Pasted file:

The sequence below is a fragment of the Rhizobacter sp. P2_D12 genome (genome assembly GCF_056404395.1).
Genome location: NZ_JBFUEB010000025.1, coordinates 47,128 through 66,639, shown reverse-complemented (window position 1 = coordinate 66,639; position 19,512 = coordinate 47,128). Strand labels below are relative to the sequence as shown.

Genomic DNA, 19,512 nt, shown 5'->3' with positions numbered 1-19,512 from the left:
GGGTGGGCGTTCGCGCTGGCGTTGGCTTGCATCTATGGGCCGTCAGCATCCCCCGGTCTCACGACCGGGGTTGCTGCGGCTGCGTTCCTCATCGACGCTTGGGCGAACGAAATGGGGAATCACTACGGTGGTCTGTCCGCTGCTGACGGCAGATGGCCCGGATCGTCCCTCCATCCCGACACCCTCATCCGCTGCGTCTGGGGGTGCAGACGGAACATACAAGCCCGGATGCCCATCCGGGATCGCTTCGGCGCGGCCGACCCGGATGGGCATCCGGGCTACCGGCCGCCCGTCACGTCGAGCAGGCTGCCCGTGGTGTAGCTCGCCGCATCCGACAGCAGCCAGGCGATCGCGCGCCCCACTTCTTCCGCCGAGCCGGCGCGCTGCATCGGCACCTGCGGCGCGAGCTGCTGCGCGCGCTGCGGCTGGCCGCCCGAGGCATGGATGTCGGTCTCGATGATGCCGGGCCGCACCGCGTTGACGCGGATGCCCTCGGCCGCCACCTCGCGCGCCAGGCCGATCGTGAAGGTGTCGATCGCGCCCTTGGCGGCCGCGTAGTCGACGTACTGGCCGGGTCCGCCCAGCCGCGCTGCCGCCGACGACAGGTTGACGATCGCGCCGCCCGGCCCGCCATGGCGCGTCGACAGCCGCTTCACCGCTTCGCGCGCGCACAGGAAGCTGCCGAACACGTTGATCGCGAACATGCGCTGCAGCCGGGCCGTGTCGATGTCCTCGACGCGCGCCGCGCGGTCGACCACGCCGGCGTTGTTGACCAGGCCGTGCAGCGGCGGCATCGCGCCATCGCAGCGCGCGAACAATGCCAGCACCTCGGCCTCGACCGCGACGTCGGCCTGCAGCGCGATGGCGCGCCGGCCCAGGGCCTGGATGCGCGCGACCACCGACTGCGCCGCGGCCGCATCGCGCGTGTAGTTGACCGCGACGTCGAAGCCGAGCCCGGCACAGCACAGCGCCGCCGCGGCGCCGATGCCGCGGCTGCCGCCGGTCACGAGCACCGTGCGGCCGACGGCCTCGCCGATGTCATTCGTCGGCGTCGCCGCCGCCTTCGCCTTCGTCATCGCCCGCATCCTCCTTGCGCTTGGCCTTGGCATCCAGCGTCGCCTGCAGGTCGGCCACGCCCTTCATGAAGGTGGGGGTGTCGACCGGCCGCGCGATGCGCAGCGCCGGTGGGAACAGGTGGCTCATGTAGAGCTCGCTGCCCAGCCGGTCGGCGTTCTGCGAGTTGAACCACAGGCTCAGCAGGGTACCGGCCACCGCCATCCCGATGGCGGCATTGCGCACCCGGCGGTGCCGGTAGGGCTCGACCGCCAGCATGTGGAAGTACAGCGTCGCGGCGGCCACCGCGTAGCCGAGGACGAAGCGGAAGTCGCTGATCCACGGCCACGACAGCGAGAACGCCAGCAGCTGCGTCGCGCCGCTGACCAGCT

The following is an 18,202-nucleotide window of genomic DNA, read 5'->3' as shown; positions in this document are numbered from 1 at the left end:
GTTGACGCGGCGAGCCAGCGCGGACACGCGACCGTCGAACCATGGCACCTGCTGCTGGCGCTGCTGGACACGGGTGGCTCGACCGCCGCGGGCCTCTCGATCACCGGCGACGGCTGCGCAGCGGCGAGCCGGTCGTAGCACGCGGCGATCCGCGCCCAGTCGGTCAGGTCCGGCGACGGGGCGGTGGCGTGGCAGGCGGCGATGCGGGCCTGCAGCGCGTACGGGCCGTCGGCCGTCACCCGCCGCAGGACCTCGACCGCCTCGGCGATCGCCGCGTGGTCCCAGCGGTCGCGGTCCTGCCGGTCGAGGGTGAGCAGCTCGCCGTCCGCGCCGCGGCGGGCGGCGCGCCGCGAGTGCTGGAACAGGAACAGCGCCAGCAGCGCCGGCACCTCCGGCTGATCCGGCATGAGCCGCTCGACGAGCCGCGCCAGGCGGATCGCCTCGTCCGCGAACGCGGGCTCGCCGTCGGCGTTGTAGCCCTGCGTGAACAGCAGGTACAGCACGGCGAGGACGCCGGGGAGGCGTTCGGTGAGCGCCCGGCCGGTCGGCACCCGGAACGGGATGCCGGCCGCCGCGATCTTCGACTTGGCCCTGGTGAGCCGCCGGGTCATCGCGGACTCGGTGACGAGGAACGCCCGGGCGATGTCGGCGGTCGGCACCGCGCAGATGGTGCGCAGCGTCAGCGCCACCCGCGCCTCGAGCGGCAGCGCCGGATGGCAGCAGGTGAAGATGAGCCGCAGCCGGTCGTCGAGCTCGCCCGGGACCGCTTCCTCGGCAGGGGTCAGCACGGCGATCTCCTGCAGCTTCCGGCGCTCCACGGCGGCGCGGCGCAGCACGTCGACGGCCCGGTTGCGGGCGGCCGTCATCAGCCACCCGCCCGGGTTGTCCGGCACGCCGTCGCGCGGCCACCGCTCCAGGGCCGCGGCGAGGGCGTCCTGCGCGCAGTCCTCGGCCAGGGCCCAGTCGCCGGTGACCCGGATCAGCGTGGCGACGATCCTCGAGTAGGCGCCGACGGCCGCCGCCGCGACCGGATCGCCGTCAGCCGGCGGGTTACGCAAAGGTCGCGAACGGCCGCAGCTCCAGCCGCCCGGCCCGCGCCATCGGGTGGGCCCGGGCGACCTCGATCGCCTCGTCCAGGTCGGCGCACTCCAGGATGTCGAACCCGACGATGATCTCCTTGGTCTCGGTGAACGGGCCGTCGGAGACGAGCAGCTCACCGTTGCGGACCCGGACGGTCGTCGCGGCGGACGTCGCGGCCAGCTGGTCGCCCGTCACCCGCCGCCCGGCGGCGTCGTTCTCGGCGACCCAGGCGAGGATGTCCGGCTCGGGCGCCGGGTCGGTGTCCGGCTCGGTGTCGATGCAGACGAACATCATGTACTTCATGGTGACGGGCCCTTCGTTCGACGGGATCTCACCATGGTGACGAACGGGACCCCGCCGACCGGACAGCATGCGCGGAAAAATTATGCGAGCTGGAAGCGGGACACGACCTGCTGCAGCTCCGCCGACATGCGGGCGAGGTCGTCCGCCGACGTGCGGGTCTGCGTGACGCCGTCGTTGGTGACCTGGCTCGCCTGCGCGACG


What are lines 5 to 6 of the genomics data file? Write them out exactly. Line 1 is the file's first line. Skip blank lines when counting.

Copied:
The following is an 18,202-nucleotide window of genomic DNA, read 5'->3' as shown; positions in this document are numbered from 1 at the left end:
GTTGACGCGGCGAGCCAGCGCGGACACGCGACCGTCGAACCATGGCACCTGCTGCTGGCGCTGCTGGACACGGGTGGCTCGACCGCCGCGGGCCTCTCGATCACCGGCGACGGCTGCGCAGCGGCGAGCCGGTCGTAGCACGCGGCGATCCGCGCCCAGTCGGTCAGGTCCGGCGACGGGGCGGTGGCGTGGCAGGCGGCGATGCGGGCCTGCAGCGCGTACGGGCCGTCGGCCGTCACCCGCCGCAGGACCTCGACCGCCTCGGCGATCGCCGCGTGGTCCCAGCGGTCGCGGTCCTGCCGGTCGAGGGTGAGCAGCTCGCCGTCCGCGCCGCGGCGGGCGGCGCGCCGCGAGTGCTGGAACAGGAACAGCGCCAGCAGCGCCGGCACCTCCGGCTGATCCGGCATGAGCCGCTCGACGAGCCGCGCCAGGCGGATCGCCTCGTCCGCGAACGCGGGCTCGCCGTCGGCGTTGTAGCCCTGCGTGAACAGCAGGTACAGCACGGCGAGGACGCCGGGGAGGCGTTCGGTGAGCGCCCGGCCGGTCGGCACCCGGAACGGGATGCCGGCCGCCGCGATCTTCGACTTGGCCCTGGTGAGCCGCCGGGTCATCGCGGACTCGGTGACGAGGAACGCCCGGGCGATGTCGGCGGTCGGCACCGCGCAGATGGTGCGCAGCGTCAGCGCCACCCGCGCCTCGAGCGGCAGCGCCGGATGGCAGCAGGTGAAGATGAGCCGCAGCCGGTCGTCGAGCTCGCCCGGGACCGCTTCCTCGGCAGGGGTCAGCACGGCGATCTCCTGCAGCTTCCGGCGCTCCACGGCGGCGCGGCGCAGCACGTCGACGGCCCGGTTGCGGGCGGCCGTCATCAGCCACCCGCCCGGGTTGTCCGGCACGCCGTCGCGCGGCCACCGCTCCAGGGCCGCGGCGAGGGCGTCCTGCGCGCAGTCCTCGGCCAGGGCCCAGTCGCCGGTGACCCGGATCAGCGTGGCGACGATCCTCGAGTAGGCGCCGACGGCCGCCGCCGCGACCGGATCGCCGTCAGCCGGCGGGTTACGCAAAGGTCGCGAACGGCCGCAGCTCCAGCCGCCCGGCCCGCGCCATCGGGTGGGCCCGGGCGACCTCGATCGCCTCGTCCAGGTCGGCGCACTCCAGGATGTCGAACCCGACGATGATCTCCTTGGTCTCGGTGAACGGGCCGTCGGAGACGAGCAGCTCACCGTTGCGGACCCGGACGGTCGTCGCGGCGGACGTCGCGGCCAGCTGGTCGCCCGTCACCCGCCGCCCGGCGGCGTCGTTCTCGGCGACCCAGGCGAGGATGTCCGGCTCGGGCGCCGGGTCGGTGTCCGGCTCGGTGTCGATGCAGACGAACATCATGTACTTCATGGTGACGGGCCCTTCGTTCGACGGGATCTCACCATGGTGACGAACGGGACCCCGCCGACCGGACAGCATGCGCGGAAAAATTATGCGAGCTGGAAGCGGGACACGACCTGCTGCAGCTCCGCCGACATGCGGGCGAGGTCGTCCGCCGACGTGCGGGTCTGCGTGACGCCGTCGTTGGTGACCTGGCTCGCCTGCGCGACG